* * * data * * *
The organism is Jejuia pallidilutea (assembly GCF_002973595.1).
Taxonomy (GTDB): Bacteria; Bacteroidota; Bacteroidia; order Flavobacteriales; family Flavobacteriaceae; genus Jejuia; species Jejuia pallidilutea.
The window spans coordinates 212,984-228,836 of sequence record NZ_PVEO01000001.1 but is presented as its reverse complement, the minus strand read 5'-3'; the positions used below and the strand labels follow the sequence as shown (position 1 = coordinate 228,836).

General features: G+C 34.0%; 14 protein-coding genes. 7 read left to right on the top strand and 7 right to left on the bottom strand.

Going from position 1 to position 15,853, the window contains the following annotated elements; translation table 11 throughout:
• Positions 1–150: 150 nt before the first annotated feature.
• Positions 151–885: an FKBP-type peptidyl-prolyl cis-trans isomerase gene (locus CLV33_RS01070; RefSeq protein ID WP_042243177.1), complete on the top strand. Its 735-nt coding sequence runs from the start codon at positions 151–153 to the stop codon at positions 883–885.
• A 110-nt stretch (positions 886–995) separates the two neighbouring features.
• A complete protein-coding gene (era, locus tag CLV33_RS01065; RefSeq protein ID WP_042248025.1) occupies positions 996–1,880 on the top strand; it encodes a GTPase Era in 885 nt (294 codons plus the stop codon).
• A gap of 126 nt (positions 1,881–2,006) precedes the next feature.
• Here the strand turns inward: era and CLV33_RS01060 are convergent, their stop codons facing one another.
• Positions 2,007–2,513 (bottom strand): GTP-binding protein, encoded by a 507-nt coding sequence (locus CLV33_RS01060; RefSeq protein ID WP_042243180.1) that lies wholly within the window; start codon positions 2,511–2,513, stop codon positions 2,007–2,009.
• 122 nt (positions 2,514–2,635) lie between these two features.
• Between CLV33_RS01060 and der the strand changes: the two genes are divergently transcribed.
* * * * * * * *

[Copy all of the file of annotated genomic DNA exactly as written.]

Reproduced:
The organism is Jejuia pallidilutea (assembly GCF_002973595.1).
Taxonomy (GTDB): Bacteria; Bacteroidota; Bacteroidia; order Flavobacteriales; family Flavobacteriaceae; genus Jejuia; species Jejuia pallidilutea.
The window spans coordinates 212,984-228,836 of sequence record NZ_PVEO01000001.1 but is presented as its reverse complement, the minus strand read 5'-3'; the positions used below and the strand labels follow the sequence as shown (position 1 = coordinate 228,836).

General features: G+C 34.0%; 14 protein-coding genes. 7 read left to right on the top strand and 7 right to left on the bottom strand.

Going from position 1 to position 15,853, the window contains the following annotated elements; translation table 11 throughout:
• Positions 1–150: 150 nt before the first annotated feature.
• Positions 151–885: an FKBP-type peptidyl-prolyl cis-trans isomerase gene (locus CLV33_RS01070; RefSeq protein ID WP_042243177.1), complete on the top strand. Its 735-nt coding sequence runs from the start codon at positions 151–153 to the stop codon at positions 883–885.
• A 110-nt stretch (positions 886–995) separates the two neighbouring features.
• A complete protein-coding gene (era, locus tag CLV33_RS01065; RefSeq protein ID WP_042248025.1) occupies positions 996–1,880 on the top strand; it encodes a GTPase Era in 885 nt (294 codons plus the stop codon).
• A gap of 126 nt (positions 1,881–2,006) precedes the next feature.
• Here the strand turns inward: era and CLV33_RS01060 are convergent, their stop codons facing one another.
• Positions 2,007–2,513 (bottom strand): GTP-binding protein, encoded by a 507-nt coding sequence (locus CLV33_RS01060; RefSeq protein ID WP_042243180.1) that lies wholly within the window; start codon positions 2,511–2,513, stop codon positions 2,007–2,009.
• 122 nt (positions 2,514–2,635) lie between these two features.
• Between CLV33_RS01060 and der the strand changes: the two genes are divergently transcribed.